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Tibet Airlines plane in flames, passengers evacuated before take-off in southwestern China

Tibet Airlines plane in flames, passengers evacuated before take-off in southwestern China

On Thursday, a passenger plane operated by China’s Tibet Airlines skidded off the runway and caught fire as it took off from Chongqing in the country’s southwest.

According to the state-run Xinhua news agency, the Tibet-bound airliner carried 113 passengers and nine staff members.

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The passengers and crew were all removed from the jet, and the injured were sent to a nearby hospital for treatment.

The number of those killed was not immediately known, according to the state-run China Global Television Network (CGTN).

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According to the Hong Kong-based South China Morning Post, video footage aired by China Central Television (CCTV) showed flames and billowing black smoke spewing from the fuselage of the Tibet Airlines plane on the tarmac at Chongqing Jiangbei international airport.

Several people were seen fleeing the plane. after escaping through the back door’s evacuation slide The fire had been put out and the runway had been closed, according to CCTV.

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When the fire broke out, the plane was set to take off towards Nyingchi, Tibet. The accident is being investigated, according to the airline. This is the second passenger aviation accident in China in recent weeks.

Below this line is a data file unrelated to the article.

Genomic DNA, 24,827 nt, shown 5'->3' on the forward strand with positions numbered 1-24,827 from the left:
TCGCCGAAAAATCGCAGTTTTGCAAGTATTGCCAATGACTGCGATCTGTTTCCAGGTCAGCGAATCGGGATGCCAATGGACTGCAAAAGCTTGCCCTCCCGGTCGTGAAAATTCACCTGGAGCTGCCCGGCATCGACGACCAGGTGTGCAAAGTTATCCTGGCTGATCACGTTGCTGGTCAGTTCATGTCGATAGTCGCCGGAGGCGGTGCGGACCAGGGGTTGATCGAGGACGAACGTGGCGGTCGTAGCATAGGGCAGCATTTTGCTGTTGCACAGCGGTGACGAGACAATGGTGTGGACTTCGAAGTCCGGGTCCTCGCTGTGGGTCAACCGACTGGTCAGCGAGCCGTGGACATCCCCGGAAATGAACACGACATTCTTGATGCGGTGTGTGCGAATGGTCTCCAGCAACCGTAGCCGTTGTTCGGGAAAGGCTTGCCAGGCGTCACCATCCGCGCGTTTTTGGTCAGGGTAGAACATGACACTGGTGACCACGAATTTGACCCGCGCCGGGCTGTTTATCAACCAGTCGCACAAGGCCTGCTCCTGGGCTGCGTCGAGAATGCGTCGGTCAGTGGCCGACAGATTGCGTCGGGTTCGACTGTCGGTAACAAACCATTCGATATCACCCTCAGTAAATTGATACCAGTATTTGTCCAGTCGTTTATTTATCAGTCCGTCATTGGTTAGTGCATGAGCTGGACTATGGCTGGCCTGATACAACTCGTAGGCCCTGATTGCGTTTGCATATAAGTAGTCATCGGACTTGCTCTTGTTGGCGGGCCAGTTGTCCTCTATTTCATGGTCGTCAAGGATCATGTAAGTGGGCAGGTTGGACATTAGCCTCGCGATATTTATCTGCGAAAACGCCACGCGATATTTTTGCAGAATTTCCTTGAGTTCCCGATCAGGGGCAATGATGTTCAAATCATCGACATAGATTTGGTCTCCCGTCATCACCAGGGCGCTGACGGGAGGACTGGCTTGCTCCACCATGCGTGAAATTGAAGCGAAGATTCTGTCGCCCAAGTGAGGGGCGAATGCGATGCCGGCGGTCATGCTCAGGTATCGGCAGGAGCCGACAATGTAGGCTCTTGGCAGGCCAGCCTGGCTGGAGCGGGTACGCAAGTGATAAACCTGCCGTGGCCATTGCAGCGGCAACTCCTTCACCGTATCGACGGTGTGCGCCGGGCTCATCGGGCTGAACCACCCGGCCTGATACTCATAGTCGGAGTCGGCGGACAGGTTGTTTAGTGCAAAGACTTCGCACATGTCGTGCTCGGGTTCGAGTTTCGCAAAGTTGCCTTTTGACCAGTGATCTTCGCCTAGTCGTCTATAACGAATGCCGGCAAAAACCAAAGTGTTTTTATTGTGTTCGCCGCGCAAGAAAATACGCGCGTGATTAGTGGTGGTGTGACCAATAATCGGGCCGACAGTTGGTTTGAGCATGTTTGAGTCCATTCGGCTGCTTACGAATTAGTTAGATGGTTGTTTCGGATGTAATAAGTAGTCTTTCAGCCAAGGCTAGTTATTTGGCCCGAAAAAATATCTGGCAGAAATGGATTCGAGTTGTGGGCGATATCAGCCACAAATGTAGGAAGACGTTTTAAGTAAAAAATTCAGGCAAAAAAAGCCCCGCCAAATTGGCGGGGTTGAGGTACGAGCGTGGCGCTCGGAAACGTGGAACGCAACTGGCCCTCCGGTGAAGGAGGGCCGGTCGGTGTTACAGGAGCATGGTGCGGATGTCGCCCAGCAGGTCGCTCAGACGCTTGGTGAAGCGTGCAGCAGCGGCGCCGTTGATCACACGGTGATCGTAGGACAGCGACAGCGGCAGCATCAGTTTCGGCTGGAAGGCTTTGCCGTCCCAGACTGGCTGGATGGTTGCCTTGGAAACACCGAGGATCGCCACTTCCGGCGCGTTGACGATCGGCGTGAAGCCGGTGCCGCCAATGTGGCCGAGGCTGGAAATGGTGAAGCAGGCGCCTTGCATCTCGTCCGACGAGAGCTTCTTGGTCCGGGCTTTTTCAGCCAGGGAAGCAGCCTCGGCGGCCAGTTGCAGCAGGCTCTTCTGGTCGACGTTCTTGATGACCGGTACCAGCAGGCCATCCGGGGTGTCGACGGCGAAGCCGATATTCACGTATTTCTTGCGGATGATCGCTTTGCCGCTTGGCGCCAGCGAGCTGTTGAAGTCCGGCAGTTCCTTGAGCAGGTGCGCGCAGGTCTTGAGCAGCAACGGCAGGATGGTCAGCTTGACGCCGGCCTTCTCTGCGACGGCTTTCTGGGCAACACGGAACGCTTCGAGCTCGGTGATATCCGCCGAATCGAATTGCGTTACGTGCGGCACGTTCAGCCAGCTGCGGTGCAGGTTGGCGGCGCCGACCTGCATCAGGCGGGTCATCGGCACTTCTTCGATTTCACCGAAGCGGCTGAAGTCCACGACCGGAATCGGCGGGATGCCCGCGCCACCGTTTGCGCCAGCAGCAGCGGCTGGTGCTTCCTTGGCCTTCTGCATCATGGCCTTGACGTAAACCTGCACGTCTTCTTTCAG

The Chongqing Jiangbei International Airport has since resumed normal operations. The airport stated, “The cause of the accident is being probed.”

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The incident comes after a China Eastern flight from Kunming to Guangzhou crashed into a mountainside in March, killing all 132 passengers and crew members.

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No reason has been given for the incident, which was China’s bloodiest in approximately 30 years.

Two flight recorders, often known as “black boxes,” were found and are being studied in the United States in the hopes of solving the riddle surrounding the China Eastern jet’s quick plummet.

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As media outlets and people flocked to the scene of the collision, China’s ruling Communist Party moved rapidly to restrict information, firing up its censorship engine.

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According to authorities, no problems were reported prior to the flight, and no risky cargo was on board, and the plane’s navigation and monitoring equipment showed no irregularities.

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He is an aviation journalist and the founder of Jetline Marvel. Dawal gained a comprehensive understanding of the commercial aviation industry.  He has worked in a range of roles for more than 9 years in the aviation and aerospace industry. He has written more than 1700 articles in the aerospace industry. When he was 19 years old, he received a national award for his general innovations and holds the patent. He completed two postgraduate degrees simultaneously, one in Aerospace and the other in Management. Additionally, he authored nearly six textbooks on aviation and aerospace tailored for students in various educational institutions. jetlinem4(at)gmail.com

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